This 1949 Mercury convertible shows the "inverted bathtub" styling that debuted that year.

Mercury After World War II

Mercury's prewar lineup also carried over into 1946 with a single exception: The business coupe was replaced by the novel Sportsman convertible. Comparable to the like-named Ford model, Mercury's Sportsman was adorned with maple or yellow birch framing with mahogany inserts.

The wood was structural, not merely decorative. This created a problem at the rear, where standard fenders wouldn't fit. Both Sportsmans thus used 1941 sedan delivery fenders and wood shaped to suit. The solid-wood framing was beautifully mitred and finished with multiple coats of varnish. But with only 205 sold, the Mercury Sportsman was dropped after '46. The likely reason for the low sales was high price: $2209, some $200 more than Ford's version, which did better business and continued into 1948.

Ford's most-important 1947 corporate development was the organization of the Lincoln-Mercury Division. Henry II decided that the two makes could be more competitive as an auto­no­mous operation a la the various General Motors units. That year's Mercurys used more of the raw materials that had been scarce during wartime: mainly aluminum (for pistons and hood ornament) and chrome (interior hardware and grille frame).

Belt moldings now ended just ahead of the cowl. Postwar inflation boosted prices an average of $450, lifting the range to $1450-$2200. Production of the '47 models didn't begin until February of that year, so Mercury's output was about the same as its 1946 tally.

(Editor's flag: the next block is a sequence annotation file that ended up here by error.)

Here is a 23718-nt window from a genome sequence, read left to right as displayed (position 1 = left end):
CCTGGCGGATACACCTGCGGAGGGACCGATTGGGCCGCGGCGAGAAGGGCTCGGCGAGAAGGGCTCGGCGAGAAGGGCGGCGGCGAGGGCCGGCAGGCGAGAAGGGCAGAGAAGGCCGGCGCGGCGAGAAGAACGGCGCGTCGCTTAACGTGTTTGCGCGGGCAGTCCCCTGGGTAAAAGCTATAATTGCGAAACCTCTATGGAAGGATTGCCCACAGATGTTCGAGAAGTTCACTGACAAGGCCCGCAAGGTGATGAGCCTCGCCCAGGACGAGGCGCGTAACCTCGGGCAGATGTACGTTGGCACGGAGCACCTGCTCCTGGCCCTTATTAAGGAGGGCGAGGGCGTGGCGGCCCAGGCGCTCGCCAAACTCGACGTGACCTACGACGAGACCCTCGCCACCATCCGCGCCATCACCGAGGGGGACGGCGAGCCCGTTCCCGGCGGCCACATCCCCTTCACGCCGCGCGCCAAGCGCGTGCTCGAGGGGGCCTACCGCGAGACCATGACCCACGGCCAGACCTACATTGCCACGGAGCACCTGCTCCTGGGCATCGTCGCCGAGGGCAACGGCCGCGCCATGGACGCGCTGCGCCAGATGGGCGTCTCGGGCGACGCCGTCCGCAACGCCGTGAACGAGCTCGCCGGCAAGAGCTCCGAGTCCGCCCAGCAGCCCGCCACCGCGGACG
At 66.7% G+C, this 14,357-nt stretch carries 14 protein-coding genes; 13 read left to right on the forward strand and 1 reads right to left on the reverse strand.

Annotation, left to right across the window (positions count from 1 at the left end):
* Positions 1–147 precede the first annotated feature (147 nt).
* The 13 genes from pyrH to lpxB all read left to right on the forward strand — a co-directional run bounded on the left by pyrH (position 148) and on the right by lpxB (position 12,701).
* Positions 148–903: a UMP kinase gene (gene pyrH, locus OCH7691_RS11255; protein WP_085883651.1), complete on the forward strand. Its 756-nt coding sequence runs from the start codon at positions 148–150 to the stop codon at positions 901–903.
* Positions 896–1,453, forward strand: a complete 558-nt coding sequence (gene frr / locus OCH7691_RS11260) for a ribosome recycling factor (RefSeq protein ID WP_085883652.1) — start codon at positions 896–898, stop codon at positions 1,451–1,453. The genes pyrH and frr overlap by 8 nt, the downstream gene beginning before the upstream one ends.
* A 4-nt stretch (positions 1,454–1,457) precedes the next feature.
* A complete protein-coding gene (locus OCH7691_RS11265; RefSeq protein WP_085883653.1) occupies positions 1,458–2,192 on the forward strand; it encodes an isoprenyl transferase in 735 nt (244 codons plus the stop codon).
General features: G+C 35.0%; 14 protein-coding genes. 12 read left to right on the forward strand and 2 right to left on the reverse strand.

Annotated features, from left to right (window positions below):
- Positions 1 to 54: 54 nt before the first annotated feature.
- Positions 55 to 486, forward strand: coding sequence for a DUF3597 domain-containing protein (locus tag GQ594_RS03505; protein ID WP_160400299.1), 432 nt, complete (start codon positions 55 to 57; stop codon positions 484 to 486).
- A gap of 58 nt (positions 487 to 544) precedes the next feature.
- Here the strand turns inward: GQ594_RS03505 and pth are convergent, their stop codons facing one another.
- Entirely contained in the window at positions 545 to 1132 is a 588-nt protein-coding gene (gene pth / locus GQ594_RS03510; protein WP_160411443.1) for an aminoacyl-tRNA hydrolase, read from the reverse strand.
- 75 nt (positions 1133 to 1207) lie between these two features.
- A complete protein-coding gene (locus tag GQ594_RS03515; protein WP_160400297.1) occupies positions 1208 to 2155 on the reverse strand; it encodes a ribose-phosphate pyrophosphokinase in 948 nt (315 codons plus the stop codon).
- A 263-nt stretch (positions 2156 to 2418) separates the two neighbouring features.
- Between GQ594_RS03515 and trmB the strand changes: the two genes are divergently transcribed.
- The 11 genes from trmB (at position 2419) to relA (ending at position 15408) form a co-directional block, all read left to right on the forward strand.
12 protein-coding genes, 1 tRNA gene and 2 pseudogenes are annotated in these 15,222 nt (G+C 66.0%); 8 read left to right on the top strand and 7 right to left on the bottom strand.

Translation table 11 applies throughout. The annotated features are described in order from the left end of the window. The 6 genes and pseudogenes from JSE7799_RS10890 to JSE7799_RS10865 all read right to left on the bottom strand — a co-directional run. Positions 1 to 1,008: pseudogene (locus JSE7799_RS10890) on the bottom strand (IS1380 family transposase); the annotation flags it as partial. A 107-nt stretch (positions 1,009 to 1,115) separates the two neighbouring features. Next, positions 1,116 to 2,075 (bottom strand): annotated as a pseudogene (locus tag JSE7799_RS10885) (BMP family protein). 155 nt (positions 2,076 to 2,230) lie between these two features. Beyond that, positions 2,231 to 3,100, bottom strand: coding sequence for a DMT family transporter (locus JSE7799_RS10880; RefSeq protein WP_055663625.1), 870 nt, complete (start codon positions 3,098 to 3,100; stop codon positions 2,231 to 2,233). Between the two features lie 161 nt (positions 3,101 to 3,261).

Except for serial numbers and deletion of the two-door sedan, the '48s were unchanged. They were sold from November 1947 through mid-April 1948, when the '49s appeared. As a result, model-year production ended at only about 50,250.

The '49 Mercurys bowed with flush-fender "inverted bathtub" styling like that of the 1948-49 Packards and Hudsons. Mercury's new look stemmed from sporadic wartime work by Dearborn designers. Wheelbase was unchanged, but bodyshells were shared with a new standard Lincoln line instead of Ford, the result of a last-minute change in postwar plans.

Styling was good: massive, yet clean and streamlined. The grille looked something like the '48 affair, but was lower and wider. A single bright molding ran full-length at midflank. As before, a single series offered four body styles: coupe, four-door Sport Sedan (with "suicide" rear-hinged back doors), convertible, and a new two-door wagon with less structural wood than the superseded four-door style.

Like '49 Fords, Mercurys were treated to a new chassis with fully independent front suspension, weight-saving Hotchkiss drive (replacing torque-tube), and a live axle on parallel longitudinal leaf springs, ousting at last old Henry's cherished single transverse leaf.

Resuming its power lead over Ford, Mercury got a stroked V-8 with 255.4 cid, dual downdraft Holley carburetors and 110 bhp to become a genuine 100-mph performer for the first time. Also introduced was an automatic-overdrive option priced at $97, teamed with a 4.27:1 rear axle instead of the standard 3.90:1.

The 1949 Mercury was an attractive buy with its Lincoln-like looks, lower prices ($1979-$2716), and a V-8 more-potent than Ford's (necessary to offset some 100 extra pounds in curb weight). Buyers responded by taking over 301,000 of the '49s -- more than three times the volume of Mercury's previous best year and good for sixth in the industry, another all-time high.

Despite few major changes, sales continued strong for the next two seasons: close to 294,000 for 1950 and a record-setting 310,000-plus for '51, when Mercury again claimed sixth. The 1950 models gained a hood-front chrome molding bearing the Mercury name; the '51s combined this with a large semicircular crest and also sported more-prominent grille bars, larger parking lights (swept back to the front wheel wells), and longer rear fenders with rounded corners and vertical trailing edges.

Horsepower rose a nominal two for '51, when a significant new option arrived in Merc-O-Matic Drive. This was, of course, the new three-speed fully automatic transmission developed with the Warner Gear Division of Borg-Warner (and also offered for '51 by Ford as Ford-O-Matic).

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